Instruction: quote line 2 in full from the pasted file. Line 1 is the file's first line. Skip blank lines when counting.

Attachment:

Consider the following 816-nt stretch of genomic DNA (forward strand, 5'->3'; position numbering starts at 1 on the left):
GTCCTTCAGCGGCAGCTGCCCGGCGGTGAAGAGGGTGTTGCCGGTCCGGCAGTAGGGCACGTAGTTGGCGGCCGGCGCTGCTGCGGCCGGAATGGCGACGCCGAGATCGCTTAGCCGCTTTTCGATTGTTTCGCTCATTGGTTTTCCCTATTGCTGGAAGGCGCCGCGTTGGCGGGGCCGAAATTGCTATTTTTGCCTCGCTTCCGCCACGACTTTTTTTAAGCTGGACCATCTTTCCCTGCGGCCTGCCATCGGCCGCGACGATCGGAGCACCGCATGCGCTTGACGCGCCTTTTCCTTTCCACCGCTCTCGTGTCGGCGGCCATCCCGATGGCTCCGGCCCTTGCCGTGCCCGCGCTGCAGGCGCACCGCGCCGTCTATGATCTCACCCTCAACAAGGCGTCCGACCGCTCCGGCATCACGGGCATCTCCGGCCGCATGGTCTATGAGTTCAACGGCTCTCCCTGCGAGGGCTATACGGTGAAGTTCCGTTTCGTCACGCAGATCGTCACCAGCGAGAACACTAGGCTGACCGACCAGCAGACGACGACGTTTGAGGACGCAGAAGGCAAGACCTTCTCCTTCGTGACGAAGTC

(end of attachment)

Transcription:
GTCCTTCAGCGGCAGCTGCCCGGCGGTGAAGAGGGTGTTGCCGGTCCGGCAGTAGGGCACGTAGTTGGCGGCCGGCGCTGCTGCGGCCGGAATGGCGACGCCGAGATCGCTTAGCCGCTTTTCGATTGTTTCGCTCATTGGTTTTCCCTATTGCTGGAAGGCGCCGCGTTGGCGGGGCCGAAATTGCTATTTTTGCCTCGCTTCCGCCACGACTTTTTTTAAGCTGGACCATCTTTCCCTGCGGCCTGCCATCGGCCGCGACGATCGGAGCACCGCATGCGCTTGACGCGCCTTTTCCTTTCCACCGCTCTCGTGTCGGCGGCCATCCCGATGGCTCCGGCCCTTGCCGTGCCCGCGCTGCAGGCGCACCGCGCCGTCTATGATCTCACCCTCAACAAGGCGTCCGACCGCTCCGGCATCACGGGCATCTCCGGCCGCATGGTCTATGAGTTCAACGGCTCTCCCTGCGAGGGCTATACGGTGAAGTTCCGTTTCGTCACGCAGATCGTCACCAGCGAGAACACTAGGCTGACCGACCAGCAGACGACGACGTTTGAGGACGCAGAAGGCAAGACCTTCTCCTTCGTGACGAAGTC